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JOURNAL OF APPLIED ECONOMETRICS

J. Appl. Econ. 19: 0 (2004) Published online in Wiley InterScience (www.interscience.wiley.com). DOI: 10.1002/jae.767

JAE767

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´ DARIO CZIRAKY*

Department of Statistics, London School of Economics, Houghton Street, London WC2A 2AE, UK

1. INTRODUCTION

L Correspondence to: Dario Czir´ ky, Department of Statistics, London School of Economics, Houghton Street, Lona don/WC2A 2AR, UK.. E-mail: [email protected] 1 Specifically, LISWIN32.EXE interfaces with the 32-bit applications LISREL85.EXE, PRELIS25.EXE, MULTILEV5.EXE, CATFIRM.EXE and CONFIRM.EXE. These are modules designed for specific statistical procedures such as estimation of multilevel structural equation models.

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LISREL 8.54 is a computer program originally designed for estimation of a general structural equation model developed by Karl J¨ reskog in the early 1970s (J¨ reskog, 1973). Its current o o version, LISREL 8.54, is an advanced statistical program for multivariate analysis of linear systems with latent or unobserved variables, econometric structural equation systems, and a variety of factor analytic methods and covariance structure models. Recent developments also include powerful procedures for analysis with non-metric variables including latent variable models with ordinal indicators. The core code of the program is written in FORTRAN, but over the last decade its current vendor, Scientific Software International Inc. (SSI), developed an impressive interactive visual interface in C/C C C that made LISREL one of the most user-friendly multivariate analysis packages available. While preserving its raw power and flexibility, this multi-language architecture, however, contributed to instability problems associated with the 8.50/8.51 versions. Several subsequent upgrades have resulted in the 8.54 release that now more closely resembles the power and reliability of the earlier versions of this program. The LISREL 8.54 program (LISWIN32.EXE) is a 32-bit Windows application which interfaces with several modules, the main two of which are LISREL (LISREL85.EXE) and PRELIS (PRELIS25.EXE).1 PRELIS was developed later than LISREL with the main purpose of providing a pre-processor and data transformation front-end to LISREL.

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LISREL 8.54: A PROGRAM FOR STRUCTURAL EQUATION MODELLING WITH LATENT VARIABLES

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2. IMPLEMENTATION

3. DOCUMENTATION A decent collection of manuals for LISREL 8.54 is available at extra cost. The manuals are extensive but not always helpful. The main LISREL manual (J¨ reskog and S¨ rbom, 1996c) is an o o excellent reference manual for the LISREL command language. It provides lots of examples and a good overview of the statistical methods behind the program. This relatively old manual was amended with an addendum volume (J¨ reskog et al., 2001). However, the two manuals were not o integrated into a single volume. The second command language for LISREL 8.54, the SIMPLIS language, has a separate manual (J¨ reskog and S¨ rbom, 1996b), which is however much less o o informative than the LISREL manual. Finally, recently developed interactive features are covered by Du Toit and Du Toit (2001), and the PRELIS module has a separate, relatively good manual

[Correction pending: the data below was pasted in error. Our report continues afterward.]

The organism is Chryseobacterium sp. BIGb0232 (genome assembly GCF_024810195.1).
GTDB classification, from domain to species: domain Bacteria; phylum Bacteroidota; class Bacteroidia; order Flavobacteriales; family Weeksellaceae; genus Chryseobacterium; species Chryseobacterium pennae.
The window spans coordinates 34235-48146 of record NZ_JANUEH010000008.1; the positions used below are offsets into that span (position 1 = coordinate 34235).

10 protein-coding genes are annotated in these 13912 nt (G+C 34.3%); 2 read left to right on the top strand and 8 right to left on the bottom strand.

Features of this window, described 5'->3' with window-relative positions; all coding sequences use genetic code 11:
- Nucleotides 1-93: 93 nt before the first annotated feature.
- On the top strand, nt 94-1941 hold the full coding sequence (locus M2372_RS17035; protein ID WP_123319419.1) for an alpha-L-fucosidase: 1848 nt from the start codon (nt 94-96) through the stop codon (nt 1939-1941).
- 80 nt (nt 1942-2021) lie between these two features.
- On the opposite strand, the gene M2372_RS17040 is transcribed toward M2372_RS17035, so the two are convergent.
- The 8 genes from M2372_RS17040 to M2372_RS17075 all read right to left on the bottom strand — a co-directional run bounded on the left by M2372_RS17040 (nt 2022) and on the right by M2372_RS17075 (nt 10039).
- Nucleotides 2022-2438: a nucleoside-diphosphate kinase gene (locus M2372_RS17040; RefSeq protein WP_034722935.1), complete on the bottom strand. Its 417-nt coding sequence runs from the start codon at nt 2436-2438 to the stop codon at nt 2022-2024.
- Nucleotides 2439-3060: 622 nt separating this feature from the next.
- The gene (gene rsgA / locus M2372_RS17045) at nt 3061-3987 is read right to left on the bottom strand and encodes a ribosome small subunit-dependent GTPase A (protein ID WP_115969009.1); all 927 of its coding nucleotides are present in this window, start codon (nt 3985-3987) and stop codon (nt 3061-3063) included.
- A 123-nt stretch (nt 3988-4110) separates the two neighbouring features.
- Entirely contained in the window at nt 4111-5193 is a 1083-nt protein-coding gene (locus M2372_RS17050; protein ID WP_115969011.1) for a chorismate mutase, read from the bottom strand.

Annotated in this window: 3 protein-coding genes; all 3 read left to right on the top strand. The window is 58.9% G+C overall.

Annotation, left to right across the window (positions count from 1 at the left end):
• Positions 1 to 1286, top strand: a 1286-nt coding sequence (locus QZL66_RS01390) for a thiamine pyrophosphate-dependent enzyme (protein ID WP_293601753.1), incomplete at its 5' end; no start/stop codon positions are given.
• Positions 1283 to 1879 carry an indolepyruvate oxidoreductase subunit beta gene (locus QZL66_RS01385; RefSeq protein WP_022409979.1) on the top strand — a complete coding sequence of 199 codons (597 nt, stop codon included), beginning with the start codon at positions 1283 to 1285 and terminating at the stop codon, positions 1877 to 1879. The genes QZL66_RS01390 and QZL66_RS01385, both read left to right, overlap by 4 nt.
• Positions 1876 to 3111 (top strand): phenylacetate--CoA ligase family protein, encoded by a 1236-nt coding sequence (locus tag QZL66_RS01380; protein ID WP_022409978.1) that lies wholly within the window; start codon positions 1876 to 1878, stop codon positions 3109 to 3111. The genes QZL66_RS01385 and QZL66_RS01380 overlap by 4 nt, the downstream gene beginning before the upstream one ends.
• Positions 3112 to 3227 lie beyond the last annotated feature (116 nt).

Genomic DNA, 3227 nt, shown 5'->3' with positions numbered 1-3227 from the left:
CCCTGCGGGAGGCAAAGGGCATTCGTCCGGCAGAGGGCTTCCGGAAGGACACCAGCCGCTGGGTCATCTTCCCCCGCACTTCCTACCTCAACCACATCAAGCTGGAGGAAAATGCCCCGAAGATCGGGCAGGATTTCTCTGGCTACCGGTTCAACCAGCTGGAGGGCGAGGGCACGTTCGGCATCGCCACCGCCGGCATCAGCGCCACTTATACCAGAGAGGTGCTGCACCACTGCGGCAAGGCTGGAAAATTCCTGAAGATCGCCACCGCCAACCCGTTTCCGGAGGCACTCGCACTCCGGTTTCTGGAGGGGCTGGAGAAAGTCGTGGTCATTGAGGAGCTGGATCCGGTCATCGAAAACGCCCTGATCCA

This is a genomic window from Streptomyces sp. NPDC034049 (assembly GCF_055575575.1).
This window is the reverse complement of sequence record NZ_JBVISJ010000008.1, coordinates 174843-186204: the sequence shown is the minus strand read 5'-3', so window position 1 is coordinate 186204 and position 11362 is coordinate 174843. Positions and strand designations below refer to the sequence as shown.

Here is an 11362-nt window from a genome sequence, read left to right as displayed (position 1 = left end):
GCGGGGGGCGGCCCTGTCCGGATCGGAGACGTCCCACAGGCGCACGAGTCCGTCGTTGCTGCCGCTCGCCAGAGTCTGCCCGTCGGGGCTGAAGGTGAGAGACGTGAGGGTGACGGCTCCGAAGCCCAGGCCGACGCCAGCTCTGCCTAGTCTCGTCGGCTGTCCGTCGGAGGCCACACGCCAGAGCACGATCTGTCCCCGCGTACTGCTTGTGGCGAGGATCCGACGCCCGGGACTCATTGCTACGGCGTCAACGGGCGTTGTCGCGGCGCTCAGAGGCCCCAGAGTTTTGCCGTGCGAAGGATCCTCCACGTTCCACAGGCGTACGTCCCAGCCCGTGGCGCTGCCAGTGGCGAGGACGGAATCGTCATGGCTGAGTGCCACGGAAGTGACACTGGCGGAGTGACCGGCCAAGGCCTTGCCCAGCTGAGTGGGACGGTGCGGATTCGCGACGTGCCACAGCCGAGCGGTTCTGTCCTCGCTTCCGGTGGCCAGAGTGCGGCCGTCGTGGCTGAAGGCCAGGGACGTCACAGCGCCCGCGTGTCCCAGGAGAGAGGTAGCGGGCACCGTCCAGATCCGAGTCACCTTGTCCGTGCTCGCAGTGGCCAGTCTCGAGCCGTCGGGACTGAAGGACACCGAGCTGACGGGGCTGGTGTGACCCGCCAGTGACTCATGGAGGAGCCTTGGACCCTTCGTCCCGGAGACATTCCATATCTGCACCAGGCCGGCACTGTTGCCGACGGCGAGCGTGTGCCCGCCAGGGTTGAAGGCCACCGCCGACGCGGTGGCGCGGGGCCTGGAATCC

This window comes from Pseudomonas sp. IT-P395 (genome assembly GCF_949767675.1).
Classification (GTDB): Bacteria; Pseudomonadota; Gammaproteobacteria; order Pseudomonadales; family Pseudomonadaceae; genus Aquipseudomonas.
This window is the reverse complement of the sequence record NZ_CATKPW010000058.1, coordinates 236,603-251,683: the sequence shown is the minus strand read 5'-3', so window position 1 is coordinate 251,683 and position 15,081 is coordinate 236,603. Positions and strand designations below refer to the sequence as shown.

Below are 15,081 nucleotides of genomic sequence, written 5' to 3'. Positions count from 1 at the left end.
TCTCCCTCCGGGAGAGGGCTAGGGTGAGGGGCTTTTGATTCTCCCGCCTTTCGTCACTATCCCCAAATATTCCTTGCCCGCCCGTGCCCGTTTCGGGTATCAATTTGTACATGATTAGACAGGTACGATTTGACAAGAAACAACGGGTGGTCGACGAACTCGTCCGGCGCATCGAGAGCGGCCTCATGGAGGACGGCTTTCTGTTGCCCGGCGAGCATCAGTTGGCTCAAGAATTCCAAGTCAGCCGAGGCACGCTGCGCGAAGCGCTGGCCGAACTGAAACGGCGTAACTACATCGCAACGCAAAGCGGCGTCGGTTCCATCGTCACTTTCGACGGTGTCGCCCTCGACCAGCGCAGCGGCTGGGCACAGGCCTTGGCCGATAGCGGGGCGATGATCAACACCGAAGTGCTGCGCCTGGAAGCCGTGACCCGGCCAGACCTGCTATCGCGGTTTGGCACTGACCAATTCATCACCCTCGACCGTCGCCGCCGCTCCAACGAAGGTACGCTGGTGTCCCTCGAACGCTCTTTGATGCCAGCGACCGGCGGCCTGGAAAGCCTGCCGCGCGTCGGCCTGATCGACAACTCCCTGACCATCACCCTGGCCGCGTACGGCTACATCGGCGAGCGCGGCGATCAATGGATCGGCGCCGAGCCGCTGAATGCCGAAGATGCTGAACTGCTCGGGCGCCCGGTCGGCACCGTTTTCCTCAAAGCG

2 To avoid confusion with the computer program, I refer to the statistical model as `LISREL' and to the software package as `LISREL 8.54'.

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LISREL 8.54 is distributed on a CD as a self-extracting installation file. The installation is a simple and short one-step process. Previous versions need to be updated with self-installing patch files, which can be downloaded for free from the distributor's web site. A free time-limited demo and student versions are available, as are rental versions and versions for other platforms (see Table I for details). The installation includes a large number of examples and an extensive interactive help facility. Included examples, which are selected from a variety of social science applications, are well suited for classroom use. Most examples are briefly discussed in the manuals but not in the otherwise excellent help facility, which is a drawback. The interactive help options are particularly usefully designed and allow the novice user to build complex models from scratch by following step-by-step on-screen instructions. An especially useful feature is that the help facility can be used while analysing the data without needing to switch between the help window and the command prompt. The online help file includes the user's guide to LISREL's user interface, new statistical features and syntax. Technical support is also excellent.